Formation and mechanical properties of alumina ceramics based on Al2O3 micro-and nanoparticles
Phys. Mesomech., 18 (2015), pp. 134-138
V. Vatanpour,S.S. Madaeni,L. Rajabi,S. Zinadini,A.A. Derakhshan
Boehmite nanoparticles as a new nanofiller for preparation of antifouling mixed matrix membranes
J. Membr. Sci., 401 (2012), pp. 132-143
Y.-E. Miao,R. Wang,D. Chen,Z. Liu,T. Liu
Electrospun self-standing membrane of hierarchical SiO2@ γ-AlOOH (Boehmite) core/sheath fibers for water remediation
ACS Appl. Mater. Interfaces, 4 (2012), pp. 5353-5359 http://dx.doi.org/10.1021/am3012998
W. Cai,J. Yu,S. Mann
Template-free hydrothermal fabrication of hierarchically organized γ-AlOOH hollow microspheres
Microporous Mesoporous Mater., 122 (2009), pp. 42-47
X.Y. Chen,Z.J. Zhang,X.L. Li,S.W. Lee
Controlled hydrothermal synthesis of colloidal boehmite (-AlOOH) nanorods and nanoflakes and their conversion into – Al2O3 nanocrystals
Solid State Commun., 145 (2008), pp. 368-373
S. Elbasuney
Continuous hydrothermal synthesis of AlO(OH) nanorods as a clean flame retardant agent
Particuology, 22 (2015), pp. 66-71
K. Feng,D. Rong,W. Ren,X. Wen
Hierarchical flower-like γ-AlOOH and γ-Al2O3 microspheres: synthesis and adsorption properties
Mater. Express., 5 (2015), pp. 371-375
T. He,L. Xiang,W. Zhu,S. Zhu
H2SO4-assisted hydrothermal preparation of γ-AlOOH nanorods
Mater. Lett., 62 (2008), pp. 2939-2942
Y. Hu,C. Liu,Y. Zhang,N. Ren,Y. Tang
Microwave-assisted hydrothermal synthesis of nanozeolites with controllable size
Microporous Mesoporous Mater., 119 (2009), pp. 306-314
G. Ji,M. Li,G. Li,G. Gao,H. Zou,S. Gan,X. Xu
Hydrothermal synthesis of hierarchical micron flower-like γ-AlOOH and γ-Al2O3 superstructures from oil shale ash
Powder Technol., 215 (2012), pp. 54-58
J. Kong,B. Chao,T. Wang,Y. Yan
Preparation of ultrafine spherical AlOOH and Al2O3 powders by aqueous precipitation method with mixed surfactants
Powder Technol., 229 (2012), pp. 7-16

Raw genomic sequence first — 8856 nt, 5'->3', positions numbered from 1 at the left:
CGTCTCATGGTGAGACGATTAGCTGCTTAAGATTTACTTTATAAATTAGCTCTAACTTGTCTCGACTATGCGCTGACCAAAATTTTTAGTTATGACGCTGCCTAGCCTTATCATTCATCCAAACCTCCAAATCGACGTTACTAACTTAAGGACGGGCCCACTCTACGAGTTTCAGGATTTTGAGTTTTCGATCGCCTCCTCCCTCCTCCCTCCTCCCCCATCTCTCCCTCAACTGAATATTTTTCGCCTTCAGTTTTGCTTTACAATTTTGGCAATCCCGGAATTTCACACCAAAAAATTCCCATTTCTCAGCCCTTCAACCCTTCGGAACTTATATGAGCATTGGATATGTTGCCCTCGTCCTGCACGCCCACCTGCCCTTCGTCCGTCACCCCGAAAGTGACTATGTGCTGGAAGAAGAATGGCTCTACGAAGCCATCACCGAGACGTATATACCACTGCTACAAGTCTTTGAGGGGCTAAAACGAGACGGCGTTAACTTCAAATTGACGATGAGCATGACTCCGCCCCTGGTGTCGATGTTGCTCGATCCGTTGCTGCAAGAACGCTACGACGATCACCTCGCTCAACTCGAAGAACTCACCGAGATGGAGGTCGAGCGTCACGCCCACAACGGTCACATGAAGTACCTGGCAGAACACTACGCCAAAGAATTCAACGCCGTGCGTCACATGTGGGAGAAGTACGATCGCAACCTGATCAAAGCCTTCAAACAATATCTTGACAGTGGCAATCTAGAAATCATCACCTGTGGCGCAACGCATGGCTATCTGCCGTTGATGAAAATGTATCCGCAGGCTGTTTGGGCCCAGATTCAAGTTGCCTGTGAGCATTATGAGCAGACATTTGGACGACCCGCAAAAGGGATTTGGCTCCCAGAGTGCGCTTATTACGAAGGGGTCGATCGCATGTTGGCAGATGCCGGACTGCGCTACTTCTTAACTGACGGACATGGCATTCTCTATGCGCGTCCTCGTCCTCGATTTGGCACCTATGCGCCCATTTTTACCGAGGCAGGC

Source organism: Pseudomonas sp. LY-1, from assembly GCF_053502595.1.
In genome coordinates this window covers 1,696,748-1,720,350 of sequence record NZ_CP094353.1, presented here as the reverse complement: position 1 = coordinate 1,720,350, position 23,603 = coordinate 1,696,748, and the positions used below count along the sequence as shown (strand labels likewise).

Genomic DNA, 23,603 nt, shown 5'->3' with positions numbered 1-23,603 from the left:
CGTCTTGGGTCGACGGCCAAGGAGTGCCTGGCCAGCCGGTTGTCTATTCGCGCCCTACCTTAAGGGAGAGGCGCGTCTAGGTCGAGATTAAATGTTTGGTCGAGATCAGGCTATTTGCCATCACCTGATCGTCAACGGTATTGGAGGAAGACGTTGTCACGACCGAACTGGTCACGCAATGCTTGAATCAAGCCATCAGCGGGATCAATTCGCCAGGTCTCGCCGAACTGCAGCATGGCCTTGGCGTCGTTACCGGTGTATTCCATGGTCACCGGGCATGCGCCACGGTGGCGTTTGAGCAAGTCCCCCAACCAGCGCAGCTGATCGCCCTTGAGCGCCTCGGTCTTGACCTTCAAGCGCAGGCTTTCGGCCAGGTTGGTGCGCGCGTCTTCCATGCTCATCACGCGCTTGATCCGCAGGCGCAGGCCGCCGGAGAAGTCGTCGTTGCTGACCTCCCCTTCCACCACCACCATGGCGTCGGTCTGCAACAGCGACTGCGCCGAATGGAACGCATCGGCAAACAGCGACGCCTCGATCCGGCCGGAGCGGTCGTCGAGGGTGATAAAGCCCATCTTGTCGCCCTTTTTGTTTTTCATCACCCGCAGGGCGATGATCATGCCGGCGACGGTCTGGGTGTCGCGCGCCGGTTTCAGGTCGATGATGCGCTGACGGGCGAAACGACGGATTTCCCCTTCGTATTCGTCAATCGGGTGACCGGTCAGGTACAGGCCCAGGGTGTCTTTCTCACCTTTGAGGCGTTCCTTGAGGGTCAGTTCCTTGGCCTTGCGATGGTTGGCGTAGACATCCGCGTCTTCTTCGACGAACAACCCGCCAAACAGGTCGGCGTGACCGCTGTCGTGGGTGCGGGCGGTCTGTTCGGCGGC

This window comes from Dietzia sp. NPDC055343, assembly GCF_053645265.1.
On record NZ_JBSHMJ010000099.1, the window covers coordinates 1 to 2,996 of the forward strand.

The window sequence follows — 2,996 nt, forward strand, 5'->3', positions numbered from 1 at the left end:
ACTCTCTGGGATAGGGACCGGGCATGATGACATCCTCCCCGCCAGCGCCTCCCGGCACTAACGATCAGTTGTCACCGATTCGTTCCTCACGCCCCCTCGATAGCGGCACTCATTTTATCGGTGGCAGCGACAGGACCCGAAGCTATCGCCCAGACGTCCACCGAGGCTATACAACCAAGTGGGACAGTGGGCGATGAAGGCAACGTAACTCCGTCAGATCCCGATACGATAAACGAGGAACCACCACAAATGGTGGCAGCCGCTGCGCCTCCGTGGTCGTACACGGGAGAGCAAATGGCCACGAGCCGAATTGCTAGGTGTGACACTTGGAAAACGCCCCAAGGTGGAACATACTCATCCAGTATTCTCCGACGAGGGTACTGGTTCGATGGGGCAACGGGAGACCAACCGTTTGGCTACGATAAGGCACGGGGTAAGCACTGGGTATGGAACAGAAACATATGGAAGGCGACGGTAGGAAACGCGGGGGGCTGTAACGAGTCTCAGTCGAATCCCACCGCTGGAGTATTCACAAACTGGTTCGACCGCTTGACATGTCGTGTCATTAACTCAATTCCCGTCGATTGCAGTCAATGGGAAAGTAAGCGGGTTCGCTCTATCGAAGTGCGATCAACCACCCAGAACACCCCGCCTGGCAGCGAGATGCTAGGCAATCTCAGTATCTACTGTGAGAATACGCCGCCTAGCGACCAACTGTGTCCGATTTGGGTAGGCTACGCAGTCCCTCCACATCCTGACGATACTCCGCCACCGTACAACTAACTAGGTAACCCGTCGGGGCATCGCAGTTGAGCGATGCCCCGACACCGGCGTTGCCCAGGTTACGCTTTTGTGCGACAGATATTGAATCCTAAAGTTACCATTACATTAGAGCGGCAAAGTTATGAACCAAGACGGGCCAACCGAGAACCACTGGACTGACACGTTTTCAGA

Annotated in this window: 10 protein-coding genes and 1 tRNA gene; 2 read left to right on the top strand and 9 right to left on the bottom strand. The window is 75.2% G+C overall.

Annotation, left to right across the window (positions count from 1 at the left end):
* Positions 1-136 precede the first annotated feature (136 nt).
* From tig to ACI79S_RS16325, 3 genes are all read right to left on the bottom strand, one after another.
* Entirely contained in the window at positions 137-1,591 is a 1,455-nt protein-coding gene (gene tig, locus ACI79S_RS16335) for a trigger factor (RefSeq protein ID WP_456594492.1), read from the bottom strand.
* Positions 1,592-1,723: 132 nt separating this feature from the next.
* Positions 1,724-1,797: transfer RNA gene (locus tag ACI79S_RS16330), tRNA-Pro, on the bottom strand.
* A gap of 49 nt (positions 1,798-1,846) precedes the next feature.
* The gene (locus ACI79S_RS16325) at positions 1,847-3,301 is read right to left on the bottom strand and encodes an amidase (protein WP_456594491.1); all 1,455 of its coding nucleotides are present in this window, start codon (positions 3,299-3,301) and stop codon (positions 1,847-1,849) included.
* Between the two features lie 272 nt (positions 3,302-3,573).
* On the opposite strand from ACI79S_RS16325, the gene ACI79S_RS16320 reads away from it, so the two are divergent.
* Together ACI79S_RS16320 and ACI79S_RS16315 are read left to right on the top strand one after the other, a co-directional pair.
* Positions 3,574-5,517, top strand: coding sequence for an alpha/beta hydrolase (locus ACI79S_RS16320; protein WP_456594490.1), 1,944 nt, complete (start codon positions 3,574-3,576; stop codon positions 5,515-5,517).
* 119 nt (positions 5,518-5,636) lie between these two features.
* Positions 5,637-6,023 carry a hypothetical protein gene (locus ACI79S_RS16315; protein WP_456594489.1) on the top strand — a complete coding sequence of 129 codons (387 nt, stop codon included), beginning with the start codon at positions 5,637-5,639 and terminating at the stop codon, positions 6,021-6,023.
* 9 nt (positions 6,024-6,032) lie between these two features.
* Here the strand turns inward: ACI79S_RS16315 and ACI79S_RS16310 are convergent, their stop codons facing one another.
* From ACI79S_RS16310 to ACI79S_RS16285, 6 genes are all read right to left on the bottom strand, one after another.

O. Krivoruchko,A. Zhuzhgov,V. Bolotov,Y.Y. Tanashev,I.Y. Molina,V. Parmon
New approach to the novel synthesis of boehmite (γ-AlOOH) by microwave irradiation of gibbsite: kinetics of solid-phase reactions and dielectric properties of the reactants
Catal. Ind., 6 (2014), pp. 79-87
S. Liu,C. Chen,Q. Liu,Y. Zhuo,D. Yuan,Z. Dai,J. Bao
Two-dimensional porous γ-AlOOH and γ-Al2O3 nanosheets: hydrothermal synthesis, formation mechanism and catalytic performance
RSC Adv., 5 (2015), pp. 71728-71734
Z. Wang,W. Ji,H. Du,X. Li,J. Gong,J. Ma,J. Xu
Formation of AlOOH and silica composite hierarchical nanostructures thin film by sol–gel dip-coating for superhydrophobic surface with high adhesion force
J. Sol–Gel Sci. Technol., 72 (2014), pp. 511-517
L. Zhang,W. Lu,L. Yan,Y. Feng,X. Bao,J. Ni,X. Shang,Y. Lv
Hydrothermal synthesis and characterization of core/shell ALOOH microspheres
Microporous Mesoporous Mater., 119 (2009), pp. 208-216
P.A. Buining,C. Pathmamanoharan,J.B.H. Jansen,H.N. Lekkerkerker
Preparation of colloidal boehmite needles by hydrothermal treatment of aluminum alkoxide precursors
J. Am. Ceram. Soc., 74 (1991), pp. 1303-1307
Z.Q. Jiang,H.W. Ma,J. Yang,L. Wang
Synthesis of nanosized pseudoboehmite and γ-Al2O3 by Control Precipitation Method
Adv. Mater. Res., 684 (2013), pp. 46-52
S. Kirchner,S. Teychené,M. Boualleg,A. Dandeu,C. Frances,B. Biscans
Effect of precipitation process parameters on boehmite properties: in situ optical monitoring
Chem. Eng. J., 280 (2015), pp. 658-669
T. Mousavand,S. Ohara,M. Umetsu,J. Zhang,S. Takami,T. Naka,T. Adschiri
Hydrothermal synthesis and in situ surface modification of boehmite nanoparticles in supercritical water
J. Supercrit. Fluids, 40 (2007), pp. 397-401
G. Li,Y. Liu,D. Liu,L. Liu,C. Liu
Synthesis of flower-like Boehmite (AlOOH) via a simple solvothermal process without surfactant
Mater. Res. Bull., 45 (2010), pp. 1487-1491
N. Xu,Z. Liu,S. Bian,Y. Dong,W. Li
Template-free synthesis of mesoporous γ-alumina with tunable structural properties
Ceram. Int., 42 (2016), pp. 4072-4079
J. Xiao,H. Ji,Z. Shen,W. Yang,C. Guo,S. Wang,X. Zhang,R. Fu,F. Ling
Self-assembly of flower-like γ-AlOOH and γ-Al2O3 with hierarchical nanoarchitectures and enhanced adsorption performance towards methyl orange
RSC Adv., 4 (2014), pp. 35077-35083
E.P. Barrett,L.G. Joyner,P.P. Halenda
The determination of pore volume and area distributions in porous substances. I. Computations from nitrogen isotherms
J. Am. Chem. Soc., 73 (1951), pp. 373-380
R. Tettenhorst,D.A. Hofmann
Crystal chemistry of boehmite
Clays Clay Miner., 28 (1980), pp. 373-380
Y. Feng,W. Lu,L. Zhang,X. Bao,B. Yue,Y. Lv,X. Shang
One-step synthesis of hierarchical cantaloupe-like AlOOH superstructures via a hydrothermal route
Cryst. Growth Des., 8 (2008), pp. 1426-1429
W. Caia,J. Yua,S. Mann
Template-free hydrothermal fabrication of hierarchically organized γ-AlOOH hollow microspheres
Microporous Mesoporous Mater., 122 (2009), pp. 42-47
H. Hou,Y. Zhu,G. Tang,Q. Hu,Lamellar
γ-AlOOH architectures: synthesis and application for the removal of HCN
Mater. Charact., 68 (2012), pp. 33-41
D. Mishra,S. Anand,R.K. Panda,R.P. Das
Effect of anions during hydrothermal preparation of boehmites
Mater. Lett., 53 (2002), pp. 133-137
Corresponding author. (Mozaffar Abdollahifar abdollahifar@gmail.com)
Copyright © 2017. SECV